Meditation, Survivorship Classes Significantly Reduced Depressive Symptoms in Young Breast Cancer Survivors

CURE, CURE® San Antonio Breast Cancer Symposium Conference Report,

Prior to receiving behavioral interventions, more than half of participating young survivors of breast cancer were considered clinically depressed. That number dropped to 30% after participants received mindfulness meditation and survivorship education classes.

Data presented at the 2020 San Antonio Breast Cancer Symposium demonstrated that younger women treated for breast cancer experienced a reduction in depressive symptoms after participating in mindfulness meditation and survivorship education classes.

“Younger breast cancer survivors represent a vulnerable population, with well-documented side effects from breast cancer treatments and notable increases in depressive symptoms,” lead study author Dr. Patricia A. Ganz said during a virtual presented of the phase 3 results. “These lasting effects of breast cancer treatments can have a negative impact on quality of life in the survivorship period.”

Ganz, associate director for population science research at the UCLA Jonsson Comprehensive Cancer Center, presented data from the randomized, multi-institutional phase 3 Pathway to Wellness trial. The authors evaluated the efficacy of mindfulness meditation and survivorship education classes — both aimed to target depressive symptoms in younger breast cancer survivors — compared with a concurrent waitlist control group.

Both interventions consisted of six-week programs conducted for two hours each week. Participants were provided with a series of educational seminars, with discussions of life after breast cancer.

The intervention programs had a standard curriculum that was manually documented and recorded throughout the study.

Mindfulness Awareness Practices (MAPS) sessions included:

  • What is mindfulness;
  • Listening, embodiment and obstacles;
  • Working with pain;
  • Working with difficult emotions and cultivating positive emotions;
  • Working with thoughts and mindful interactions; and
  • A wrap-up session.

Survivorship education included:

  • Breast cancer 101: important issues for younger survivors;
  • Quality of life in breast cancer survivors;
  • Energy balance, nutrition, and physical activity;
  • Cancer in the family: cancer genetics and testing;
  • Relationships and work-life balance; and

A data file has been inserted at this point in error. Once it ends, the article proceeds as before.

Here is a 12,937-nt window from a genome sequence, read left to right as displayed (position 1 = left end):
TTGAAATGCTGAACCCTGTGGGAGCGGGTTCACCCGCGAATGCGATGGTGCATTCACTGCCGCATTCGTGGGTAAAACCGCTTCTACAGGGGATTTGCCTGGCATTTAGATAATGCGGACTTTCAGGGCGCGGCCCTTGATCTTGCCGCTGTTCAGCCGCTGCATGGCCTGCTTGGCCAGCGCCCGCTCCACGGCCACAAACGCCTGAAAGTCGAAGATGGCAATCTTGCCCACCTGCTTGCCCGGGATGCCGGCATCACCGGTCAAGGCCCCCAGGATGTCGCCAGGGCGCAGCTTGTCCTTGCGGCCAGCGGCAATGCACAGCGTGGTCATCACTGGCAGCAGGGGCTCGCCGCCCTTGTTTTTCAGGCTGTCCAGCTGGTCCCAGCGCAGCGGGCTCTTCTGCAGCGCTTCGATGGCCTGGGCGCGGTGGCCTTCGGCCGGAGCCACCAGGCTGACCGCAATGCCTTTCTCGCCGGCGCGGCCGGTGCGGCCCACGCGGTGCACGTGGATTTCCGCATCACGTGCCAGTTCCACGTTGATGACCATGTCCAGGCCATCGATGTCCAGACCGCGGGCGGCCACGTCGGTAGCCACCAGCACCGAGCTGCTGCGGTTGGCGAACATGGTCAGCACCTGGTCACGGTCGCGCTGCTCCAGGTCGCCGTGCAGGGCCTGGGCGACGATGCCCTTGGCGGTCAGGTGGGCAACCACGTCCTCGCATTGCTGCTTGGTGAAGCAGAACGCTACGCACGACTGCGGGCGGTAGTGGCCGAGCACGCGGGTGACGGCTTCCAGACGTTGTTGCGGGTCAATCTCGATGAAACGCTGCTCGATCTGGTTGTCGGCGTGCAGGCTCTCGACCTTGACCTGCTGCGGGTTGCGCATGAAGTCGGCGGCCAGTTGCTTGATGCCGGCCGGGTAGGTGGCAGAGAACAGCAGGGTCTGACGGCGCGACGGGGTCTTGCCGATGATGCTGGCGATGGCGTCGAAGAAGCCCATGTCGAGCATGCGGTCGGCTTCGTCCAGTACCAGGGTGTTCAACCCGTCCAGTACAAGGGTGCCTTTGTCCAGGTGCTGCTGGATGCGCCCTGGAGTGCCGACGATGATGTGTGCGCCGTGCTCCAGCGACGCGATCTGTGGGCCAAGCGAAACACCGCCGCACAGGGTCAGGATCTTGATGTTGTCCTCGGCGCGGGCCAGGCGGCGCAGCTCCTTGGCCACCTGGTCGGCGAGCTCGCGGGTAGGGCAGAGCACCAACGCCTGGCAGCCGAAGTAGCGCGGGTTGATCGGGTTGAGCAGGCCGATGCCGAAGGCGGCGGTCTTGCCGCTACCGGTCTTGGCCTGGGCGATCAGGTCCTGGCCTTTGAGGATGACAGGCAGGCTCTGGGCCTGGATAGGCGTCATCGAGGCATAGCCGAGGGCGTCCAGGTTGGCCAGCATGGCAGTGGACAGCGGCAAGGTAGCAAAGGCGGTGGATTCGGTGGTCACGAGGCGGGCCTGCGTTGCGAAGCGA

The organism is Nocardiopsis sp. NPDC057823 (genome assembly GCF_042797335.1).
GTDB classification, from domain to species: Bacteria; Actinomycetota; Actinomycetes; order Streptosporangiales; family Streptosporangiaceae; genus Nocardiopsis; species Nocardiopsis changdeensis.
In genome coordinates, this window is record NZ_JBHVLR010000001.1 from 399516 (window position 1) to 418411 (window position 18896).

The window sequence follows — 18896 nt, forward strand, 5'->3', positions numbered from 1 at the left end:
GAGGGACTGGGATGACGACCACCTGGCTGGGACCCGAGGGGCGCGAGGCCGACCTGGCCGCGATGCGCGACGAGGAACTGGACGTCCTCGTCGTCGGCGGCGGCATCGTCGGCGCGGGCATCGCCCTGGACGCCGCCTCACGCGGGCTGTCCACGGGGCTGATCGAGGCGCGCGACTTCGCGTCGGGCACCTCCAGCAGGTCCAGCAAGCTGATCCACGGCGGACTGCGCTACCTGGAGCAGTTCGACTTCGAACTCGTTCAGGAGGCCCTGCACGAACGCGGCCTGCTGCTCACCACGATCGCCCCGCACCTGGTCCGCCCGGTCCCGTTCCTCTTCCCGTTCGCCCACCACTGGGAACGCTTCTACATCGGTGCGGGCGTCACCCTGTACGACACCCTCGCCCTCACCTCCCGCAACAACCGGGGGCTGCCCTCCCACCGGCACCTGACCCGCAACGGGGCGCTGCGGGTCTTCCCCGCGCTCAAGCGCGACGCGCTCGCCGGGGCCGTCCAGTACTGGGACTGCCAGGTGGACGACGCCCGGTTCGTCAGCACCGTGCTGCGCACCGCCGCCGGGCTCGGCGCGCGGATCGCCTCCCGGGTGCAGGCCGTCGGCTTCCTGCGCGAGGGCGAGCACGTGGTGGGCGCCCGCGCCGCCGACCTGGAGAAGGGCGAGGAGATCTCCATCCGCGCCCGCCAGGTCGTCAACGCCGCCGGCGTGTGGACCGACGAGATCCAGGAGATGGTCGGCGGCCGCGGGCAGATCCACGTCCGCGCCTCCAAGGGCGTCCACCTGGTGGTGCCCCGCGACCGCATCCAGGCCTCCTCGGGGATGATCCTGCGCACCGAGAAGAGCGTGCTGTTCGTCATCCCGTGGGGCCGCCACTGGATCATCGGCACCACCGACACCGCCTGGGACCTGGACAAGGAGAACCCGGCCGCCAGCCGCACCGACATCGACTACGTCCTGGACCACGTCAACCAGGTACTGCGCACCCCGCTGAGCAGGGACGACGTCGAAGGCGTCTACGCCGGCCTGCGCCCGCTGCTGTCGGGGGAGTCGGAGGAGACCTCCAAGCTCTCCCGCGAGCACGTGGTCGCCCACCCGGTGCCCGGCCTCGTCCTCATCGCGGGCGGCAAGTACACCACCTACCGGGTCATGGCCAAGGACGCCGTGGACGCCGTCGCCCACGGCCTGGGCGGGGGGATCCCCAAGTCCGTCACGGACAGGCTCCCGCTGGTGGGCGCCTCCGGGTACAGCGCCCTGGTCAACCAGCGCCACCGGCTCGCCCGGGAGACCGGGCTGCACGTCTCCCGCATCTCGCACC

• Body image, menopause, and sexual health.

Patients were screened by phone and included in the study if they were 50 years or younger with a diagnosis of stage 0-3 breast cancer, between six months and five years after their primary treatment, had no metastatic disease, were not already practicing meditation, had a minimum level of depressive symptoms and were willing to be randomized and able to participate in the six-week program.

Measuring depressive symptoms at post-intervention (defined as a Center for Epidemiologic Studies Depression scale score of 16 or greater) served as the study’s main goal. Additional endpoints of interest included anxiety, fatigue, sleep disturbance and hot flashes. Assessments were conducted before the interventions started, post-intervention and at three- and six-month post-intervention follow-ups.

Of the 247 patients (median age, 45.4 years; 82% white), 85 were analyzed under the MAPS intervention, 81 with survivorship education and 81 who were in the waitlist control group.

Most patients were married (75%) and employed full time (68%). On average, patients were 2.6 years out from their breast cancer diagnosis, with more than half having undergone a mastectomy (56%) or received chemotherapy (57%) or radiation (65%). Moreover, 66% reported receiving endocrine therapy during the study period.

At baseline, all three groups reported mean Center for Epidemiologic Studies Depression scores above 16, with over 50% of participants scoring in the clinically depressed range before the intervention. However, after intervention, the researchers saw a significant decline in depression for both the MAPS and survivorship education groups, with only 30% of women scoring in the clinically depressed range. These scores were sustained at three months in both cohorts and at six months in the MAPS cohort.

Anxiety, sleep disturbance and hot flashes significantly improved in both intervention groups; however, fatigue severity only improved significantly in the MAPS cohort. Of note, improvement in these areas was not sustainable in either group.

“The Pathways to Wellness participants have high levels of depression, anxiety, fatigue, sleep disturbance and other symptoms an average of 2.6 years after diagnosis,” Ganz concluded. “Interventions significantly reduced depression, with additional reductions in other symptoms only in the MAPS group. … Further dissemination and evaluation of these interventions is warranted to address the unmet psychosocial needs of young breast cancer survivors.”

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